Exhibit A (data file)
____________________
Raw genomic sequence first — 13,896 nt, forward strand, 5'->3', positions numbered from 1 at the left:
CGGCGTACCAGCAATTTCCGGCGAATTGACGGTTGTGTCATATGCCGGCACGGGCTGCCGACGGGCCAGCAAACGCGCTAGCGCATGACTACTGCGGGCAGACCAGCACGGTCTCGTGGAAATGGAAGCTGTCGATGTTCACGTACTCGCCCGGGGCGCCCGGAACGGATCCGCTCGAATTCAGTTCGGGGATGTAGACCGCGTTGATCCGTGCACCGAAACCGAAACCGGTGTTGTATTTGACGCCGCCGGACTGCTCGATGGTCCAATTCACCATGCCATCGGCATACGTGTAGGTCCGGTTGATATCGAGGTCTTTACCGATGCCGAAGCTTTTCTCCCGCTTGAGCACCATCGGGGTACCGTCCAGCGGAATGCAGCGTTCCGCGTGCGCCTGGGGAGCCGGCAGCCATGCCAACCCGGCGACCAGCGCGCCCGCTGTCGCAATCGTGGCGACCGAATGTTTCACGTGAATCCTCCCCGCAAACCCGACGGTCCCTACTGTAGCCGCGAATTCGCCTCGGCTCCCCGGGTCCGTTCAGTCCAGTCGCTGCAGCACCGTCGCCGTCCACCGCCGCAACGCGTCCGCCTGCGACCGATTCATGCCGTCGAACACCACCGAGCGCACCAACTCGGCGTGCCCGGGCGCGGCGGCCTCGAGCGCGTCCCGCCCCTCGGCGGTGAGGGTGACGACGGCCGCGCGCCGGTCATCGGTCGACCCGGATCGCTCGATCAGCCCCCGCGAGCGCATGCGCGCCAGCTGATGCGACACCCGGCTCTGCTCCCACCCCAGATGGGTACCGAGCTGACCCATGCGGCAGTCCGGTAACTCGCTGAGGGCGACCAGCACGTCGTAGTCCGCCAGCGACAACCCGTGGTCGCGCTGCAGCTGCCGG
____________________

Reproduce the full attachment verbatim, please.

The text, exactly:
Raw genomic sequence first — 13,896 nt, forward strand, 5'->3', positions numbered from 1 at the left:
CGGCGTACCAGCAATTTCCGGCGAATTGACGGTTGTGTCATATGCCGGCACGGGCTGCCGACGGGCCAGCAAACGCGCTAGCGCATGACTACTGCGGGCAGACCAGCACGGTCTCGTGGAAATGGAAGCTGTCGATGTTCACGTACTCGCCCGGGGCGCCCGGAACGGATCCGCTCGAATTCAGTTCGGGGATGTAGACCGCGTTGATCCGTGCACCGAAACCGAAACCGGTGTTGTATTTGACGCCGCCGGACTGCTCGATGGTCCAATTCACCATGCCATCGGCATACGTGTAGGTCCGGTTGATATCGAGGTCTTTACCGATGCCGAAGCTTTTCTCCCGCTTGAGCACCATCGGGGTACCGTCCAGCGGAATGCAGCGTTCCGCGTGCGCCTGGGGAGCCGGCAGCCATGCCAACCCGGCGACCAGCGCGCCCGCTGTCGCAATCGTGGCGACCGAATGTTTCACGTGAATCCTCCCCGCAAACCCGACGGTCCCTACTGTAGCCGCGAATTCGCCTCGGCTCCCCGGGTCCGTTCAGTCCAGTCGCTGCAGCACCGTCGCCGTCCACCGCCGCAACGCGTCCGCCTGCGACCGATTCATGCCGTCGAACACCACCGAGCGCACCAACTCGGCGTGCCCGGGCGCGGCGGCCTCGAGCGCGTCCCGCCCCTCGGCGGTGAGGGTGACGACGGCCGCGCGCCGGTCATCGGTCGACCCGGATCGCTCGATCAGCCCCCGCGAGCGCATGCGCGCCAGCTGATGCGACACCCGGCTCTGCTCCCACCCCAGATGGGTACCGAGCTGACCCATGCGGCAGTCCGGTAACTCGCTGAGGGCGACCAGCACGTCGTAGTCCGCCAGCGACAACCCGTGGTCGCGCTGCAGCTGCCGG